Need someone to talk to before heart surgery? - Cape Cod Healthcare

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Published on July 10, 2017

Need someone to talk to before heart surgery?

When Tim Crane, 78, of Brewster faced open heart surgery a little more than 13 years ago, he couldn’t have foreseen that it would set him on a journey of helping others going through the same experience.

Crane is the visiting program coordinator of the Mended Hearts, a national organization of volunteers who provide support, encouragement, hope and education to patients going through cardiac procedures and surgery. It is the largest cardiovascular peer-to-peer support network in the world, according to information in the group’s HeartGuide publication.

Volunteer visitors of the Cape Cod-Hyannis chapter have made more than 3,000 patient visits at Cape Cod and Falmouth hospitals since its inception in 2002.

Crane learned about the Mended Hearts program while he was going through cardiac rehab and heard the founder of the chapter give a talk.

“I was thinking that I wished I could have had somebody to talk to who had been through it either before or immediately after my surgery,” said Crane. “That’s what really got me started doing this.”

He became a member and six months later he was asked to be the visiting program coordinator.

Crane’s Story

His own journey began when he suffered a heart attack 15 years ago. He had an angioplasty, a surgical procedure to unblock his arteries. Stents, which are small wire mesh tubes, were placed in his blocked coronary arteries to open them up. About one year later, the stents became blocked and could not be re-opened, leaving coronary bypass graft surgery (CABG) as his next option.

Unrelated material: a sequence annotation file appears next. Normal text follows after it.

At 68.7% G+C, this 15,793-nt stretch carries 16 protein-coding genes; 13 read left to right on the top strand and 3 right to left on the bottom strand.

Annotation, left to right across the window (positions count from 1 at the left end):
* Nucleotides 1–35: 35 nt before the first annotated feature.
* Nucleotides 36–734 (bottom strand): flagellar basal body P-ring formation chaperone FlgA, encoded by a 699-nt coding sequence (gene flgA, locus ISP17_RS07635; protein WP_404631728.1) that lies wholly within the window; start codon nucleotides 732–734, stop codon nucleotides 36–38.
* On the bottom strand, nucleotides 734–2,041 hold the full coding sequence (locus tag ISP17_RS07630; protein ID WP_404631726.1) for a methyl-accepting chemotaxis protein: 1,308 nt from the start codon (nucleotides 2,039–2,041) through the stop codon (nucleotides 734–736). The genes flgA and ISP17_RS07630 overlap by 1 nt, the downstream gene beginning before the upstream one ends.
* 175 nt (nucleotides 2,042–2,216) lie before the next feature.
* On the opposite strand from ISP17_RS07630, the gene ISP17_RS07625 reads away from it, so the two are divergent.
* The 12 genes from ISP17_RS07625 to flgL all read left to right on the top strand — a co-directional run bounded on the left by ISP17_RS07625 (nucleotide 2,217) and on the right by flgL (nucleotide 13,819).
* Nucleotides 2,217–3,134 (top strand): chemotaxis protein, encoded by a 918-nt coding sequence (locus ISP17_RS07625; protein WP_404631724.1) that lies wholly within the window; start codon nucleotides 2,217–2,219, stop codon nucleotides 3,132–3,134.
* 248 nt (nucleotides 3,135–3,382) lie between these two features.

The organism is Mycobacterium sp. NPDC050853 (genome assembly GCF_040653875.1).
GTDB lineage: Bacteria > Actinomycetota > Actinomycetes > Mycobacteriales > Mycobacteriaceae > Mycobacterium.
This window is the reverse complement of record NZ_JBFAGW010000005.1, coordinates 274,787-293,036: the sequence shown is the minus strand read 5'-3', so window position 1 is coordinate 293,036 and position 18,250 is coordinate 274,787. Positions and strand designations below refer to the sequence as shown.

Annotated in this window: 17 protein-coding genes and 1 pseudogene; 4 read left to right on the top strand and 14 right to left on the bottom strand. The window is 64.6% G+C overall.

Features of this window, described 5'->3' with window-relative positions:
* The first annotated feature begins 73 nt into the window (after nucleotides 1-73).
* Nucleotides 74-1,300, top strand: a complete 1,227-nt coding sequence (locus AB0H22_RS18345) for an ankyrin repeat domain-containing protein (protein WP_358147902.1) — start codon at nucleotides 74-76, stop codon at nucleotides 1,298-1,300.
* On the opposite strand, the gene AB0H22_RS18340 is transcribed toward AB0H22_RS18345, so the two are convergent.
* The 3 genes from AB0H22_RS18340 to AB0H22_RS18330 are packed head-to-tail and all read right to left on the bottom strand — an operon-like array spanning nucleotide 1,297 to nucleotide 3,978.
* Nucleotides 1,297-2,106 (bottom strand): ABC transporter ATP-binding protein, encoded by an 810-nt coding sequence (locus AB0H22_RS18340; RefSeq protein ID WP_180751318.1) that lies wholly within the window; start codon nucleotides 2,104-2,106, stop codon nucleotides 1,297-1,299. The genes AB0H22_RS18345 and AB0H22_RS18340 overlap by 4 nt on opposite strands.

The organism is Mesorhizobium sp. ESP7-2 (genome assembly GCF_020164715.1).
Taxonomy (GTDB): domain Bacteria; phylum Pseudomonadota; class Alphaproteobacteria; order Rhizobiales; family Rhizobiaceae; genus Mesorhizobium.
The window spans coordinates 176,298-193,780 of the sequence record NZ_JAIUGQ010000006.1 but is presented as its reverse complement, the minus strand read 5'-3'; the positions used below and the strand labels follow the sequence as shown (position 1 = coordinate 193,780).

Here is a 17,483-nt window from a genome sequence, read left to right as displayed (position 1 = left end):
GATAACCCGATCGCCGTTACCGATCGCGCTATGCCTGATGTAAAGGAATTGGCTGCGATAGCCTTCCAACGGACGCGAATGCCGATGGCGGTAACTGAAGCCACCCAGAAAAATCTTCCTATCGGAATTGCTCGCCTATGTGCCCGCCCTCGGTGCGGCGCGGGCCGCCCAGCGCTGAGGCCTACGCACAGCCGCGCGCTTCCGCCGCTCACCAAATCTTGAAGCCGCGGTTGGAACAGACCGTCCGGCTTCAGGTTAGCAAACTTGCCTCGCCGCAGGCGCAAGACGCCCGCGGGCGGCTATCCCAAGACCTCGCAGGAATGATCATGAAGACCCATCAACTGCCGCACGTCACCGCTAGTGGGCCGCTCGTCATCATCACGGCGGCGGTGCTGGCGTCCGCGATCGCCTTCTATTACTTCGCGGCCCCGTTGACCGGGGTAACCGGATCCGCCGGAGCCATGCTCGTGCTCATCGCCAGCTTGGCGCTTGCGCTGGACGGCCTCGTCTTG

This surgery involves taking grafts from healthy arteries or veins and grafting them to the blocked arteries in the heart. The graft bypasses the blockage in the artery and allows oxygen-rich blood flow to the heart, according to the National Heart, Lung and Blood Institute (NHLBI).

The angioplasty was done on a Friday and Crane’s surgery at Cape Cod Hospital was scheduled for the following Monday.

“It was one of the longest weekends in my life,” he said. “Here I am lying in a hospital bed knowing that my chest was going to be split open. I remember it being pretty terrifying.”

Of the approximately 50 members of the local Mended Hearts organization, 14 are active volunteers in the visitor program. They work in pairs because it often helps start the dialogue when there are two people talking to the patient, said Crane.

“We usually start our conversation with the patient by saying we have been there, done that, so that they are comfortable seeing somebody who has gone through what they have been through or will be going through,” he said. “This is especially important when we are standing at the bottom of their bed talking with them about recovery. We offer them support, encouragement and hope.”

On a recent Thursday, Crane and Bob Silverberg stopped by to see Terry Rioux, 69, of Falmouth, to encourage him and tell him about Mended Hearts. Rioux had a CABG procedure three days before their visit.

“The ticker is good, the plumbing was rusty,” said Rioux.

He was an avid walker and usually did about two miles every morning. In the summer, he would bike 10 miles. He began to notice that about a half mile into his walks, he would feel a heaviness in his chest, although he didn’t experience any shortness of breath or neurological symptoms.

“It hurt and felt like indigestion,” said Rioux.

He would stop walking until the symptoms subsided.

At his next annual physical, he discussed his symptoms with his primary care physician, Karen Von Hamm, MD, in Falmouth and she arranged for a stress test that would record his heart activity during exercise. His symptoms returned during the test and David Rancourt, DO, a cardiologist at Falmouth Hospital, told Rioux he needed a cardiac catheterization, a test visualizing the heart that would find the reasons for his symptoms.

The cardiac catheterization showed significant arterial disease, and he was told he needed bypass surgery.

“It’s good to hear about the Mended Hearts and it’s nice to have support services,” said Rioux.

Crane gave him the HeartGuide entitled, “The “Journey to a Healthy Heart Starts Here,” that contains information about everything related to heart disease including tests, therapies, medicines, tools, lifestyle and risk factors of coronary heart disease.

Further information about the Mended Hearts program is available at: